The limitations of the study are the modest sample size, the lack of blinding of the participants and the administrators of the intervention, and exclusion of patients with severe forms of psoriasis such as pustular psoriasis and psoriatic arthritis. Hence, the generalizability in patients not included in this study cannot be commented upon. We also did not explore for any psycho-social or other factors post intervention and reasons for attrition that may have influenced the outcomes or the reasons for attrition that seem to play an important role in outcome. In addition, there was no standardization in the treatment-as-usual protocol. Thus, the psychoeducational package cannot definitely be said to be the only reason for the improvement in the patients of the IA.


Our study shows that the benefits of the study extended beyond the immediate duration of the intervention. This suggests that such interventions make lasting changes.

Dermatologists need to work in a more holistic way to provide quality care to psoriasis patients, meeting their psychological and dermatological needs. In developing countries like India, where single dermatologist caters for a large number of patients, time constraints may hamper the delivery of one-to-one psychoeducational interventions. Thus, a group psychoeducational intervention may be more feasible.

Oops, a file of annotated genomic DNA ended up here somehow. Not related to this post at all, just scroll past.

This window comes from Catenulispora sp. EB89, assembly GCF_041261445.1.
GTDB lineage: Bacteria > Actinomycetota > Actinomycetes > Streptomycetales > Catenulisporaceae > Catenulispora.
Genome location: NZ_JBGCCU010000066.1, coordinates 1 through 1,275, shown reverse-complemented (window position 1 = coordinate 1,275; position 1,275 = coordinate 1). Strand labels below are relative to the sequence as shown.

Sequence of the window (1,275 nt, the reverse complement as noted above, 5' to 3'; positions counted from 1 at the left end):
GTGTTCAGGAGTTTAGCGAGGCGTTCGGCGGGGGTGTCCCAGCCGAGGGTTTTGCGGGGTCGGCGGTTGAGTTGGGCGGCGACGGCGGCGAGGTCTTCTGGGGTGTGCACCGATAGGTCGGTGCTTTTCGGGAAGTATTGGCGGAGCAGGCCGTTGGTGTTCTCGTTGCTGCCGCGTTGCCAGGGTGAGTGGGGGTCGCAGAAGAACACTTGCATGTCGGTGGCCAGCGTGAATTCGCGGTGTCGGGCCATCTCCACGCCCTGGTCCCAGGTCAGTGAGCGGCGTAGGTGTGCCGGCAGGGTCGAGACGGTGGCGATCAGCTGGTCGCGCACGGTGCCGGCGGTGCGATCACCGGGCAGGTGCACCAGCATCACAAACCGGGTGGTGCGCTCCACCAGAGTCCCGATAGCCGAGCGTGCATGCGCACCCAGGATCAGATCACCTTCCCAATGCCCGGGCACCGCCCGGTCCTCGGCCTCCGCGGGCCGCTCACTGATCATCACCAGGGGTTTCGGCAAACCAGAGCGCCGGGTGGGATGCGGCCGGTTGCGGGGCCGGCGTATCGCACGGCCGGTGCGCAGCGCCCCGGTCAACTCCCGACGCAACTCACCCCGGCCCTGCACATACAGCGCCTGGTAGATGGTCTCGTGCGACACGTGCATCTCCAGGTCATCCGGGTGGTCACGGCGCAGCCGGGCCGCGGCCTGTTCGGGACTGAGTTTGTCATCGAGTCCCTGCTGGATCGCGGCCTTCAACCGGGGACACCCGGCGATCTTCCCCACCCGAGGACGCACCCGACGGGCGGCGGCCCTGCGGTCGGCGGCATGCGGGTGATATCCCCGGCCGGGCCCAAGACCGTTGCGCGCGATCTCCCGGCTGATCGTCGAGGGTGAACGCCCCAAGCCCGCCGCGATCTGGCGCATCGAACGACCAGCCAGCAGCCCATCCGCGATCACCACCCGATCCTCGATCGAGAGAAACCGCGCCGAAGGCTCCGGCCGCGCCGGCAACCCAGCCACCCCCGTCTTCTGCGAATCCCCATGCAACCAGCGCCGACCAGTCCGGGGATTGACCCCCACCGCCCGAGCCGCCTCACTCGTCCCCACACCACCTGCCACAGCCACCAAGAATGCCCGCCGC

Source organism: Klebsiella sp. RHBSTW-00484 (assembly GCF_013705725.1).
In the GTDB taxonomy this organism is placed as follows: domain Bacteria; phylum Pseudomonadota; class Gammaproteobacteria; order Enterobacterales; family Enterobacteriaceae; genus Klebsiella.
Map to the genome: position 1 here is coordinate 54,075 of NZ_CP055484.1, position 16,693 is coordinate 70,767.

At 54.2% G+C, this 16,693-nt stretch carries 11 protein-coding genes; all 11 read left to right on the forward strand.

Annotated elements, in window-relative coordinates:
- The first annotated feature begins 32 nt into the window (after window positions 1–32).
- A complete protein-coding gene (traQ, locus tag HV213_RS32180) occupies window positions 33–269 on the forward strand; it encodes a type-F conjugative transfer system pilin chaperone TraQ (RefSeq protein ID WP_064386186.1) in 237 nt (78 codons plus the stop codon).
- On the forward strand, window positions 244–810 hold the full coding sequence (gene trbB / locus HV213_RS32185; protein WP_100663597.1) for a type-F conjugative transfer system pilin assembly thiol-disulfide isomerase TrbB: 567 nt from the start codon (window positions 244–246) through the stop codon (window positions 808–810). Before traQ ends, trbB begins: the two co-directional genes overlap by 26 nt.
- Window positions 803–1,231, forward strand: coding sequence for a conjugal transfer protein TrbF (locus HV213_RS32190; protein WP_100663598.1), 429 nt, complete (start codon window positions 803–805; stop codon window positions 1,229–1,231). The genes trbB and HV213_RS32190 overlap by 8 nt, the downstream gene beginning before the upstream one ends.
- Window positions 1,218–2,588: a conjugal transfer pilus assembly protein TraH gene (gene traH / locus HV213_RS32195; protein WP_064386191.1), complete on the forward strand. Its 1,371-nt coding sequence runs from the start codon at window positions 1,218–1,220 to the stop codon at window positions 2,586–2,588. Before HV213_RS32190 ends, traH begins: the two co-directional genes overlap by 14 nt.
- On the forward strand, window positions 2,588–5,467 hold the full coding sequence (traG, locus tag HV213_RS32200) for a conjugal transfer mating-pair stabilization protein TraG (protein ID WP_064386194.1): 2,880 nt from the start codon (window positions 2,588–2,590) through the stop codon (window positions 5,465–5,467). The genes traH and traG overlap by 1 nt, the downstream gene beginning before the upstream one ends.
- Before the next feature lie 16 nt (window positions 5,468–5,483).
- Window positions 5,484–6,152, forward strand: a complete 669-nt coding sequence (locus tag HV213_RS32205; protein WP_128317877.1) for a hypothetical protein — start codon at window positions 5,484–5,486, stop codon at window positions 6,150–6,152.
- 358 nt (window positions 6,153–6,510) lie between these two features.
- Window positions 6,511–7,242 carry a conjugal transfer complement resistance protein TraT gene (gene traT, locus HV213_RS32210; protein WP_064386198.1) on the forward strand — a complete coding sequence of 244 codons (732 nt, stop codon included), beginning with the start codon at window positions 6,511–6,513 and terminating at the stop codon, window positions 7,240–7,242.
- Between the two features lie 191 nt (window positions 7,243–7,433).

Important issues that remain unresolved are the length of intervention required, whether literature or video sessions are as effective as sessions in person, optimum therapy time required, appropriate setting for these interventions, level of therapist contact or expertise required to produce optimum results, and the acceptable content of psychosocial interventions. The operational component of the intervention also needs to be studied further. The direction and relationship of the improvement in measures of psoriasis severity and psychological distress also requires elucidation. Furthermore, future research needs to be conducted to establish which psychological and/or educational interventions are most effective for specific subpopulations of psoriasis patients and who may best benefit from such interventions.

Financial support and sponsorship


Conflicts of interest

There are no conflicts of interest.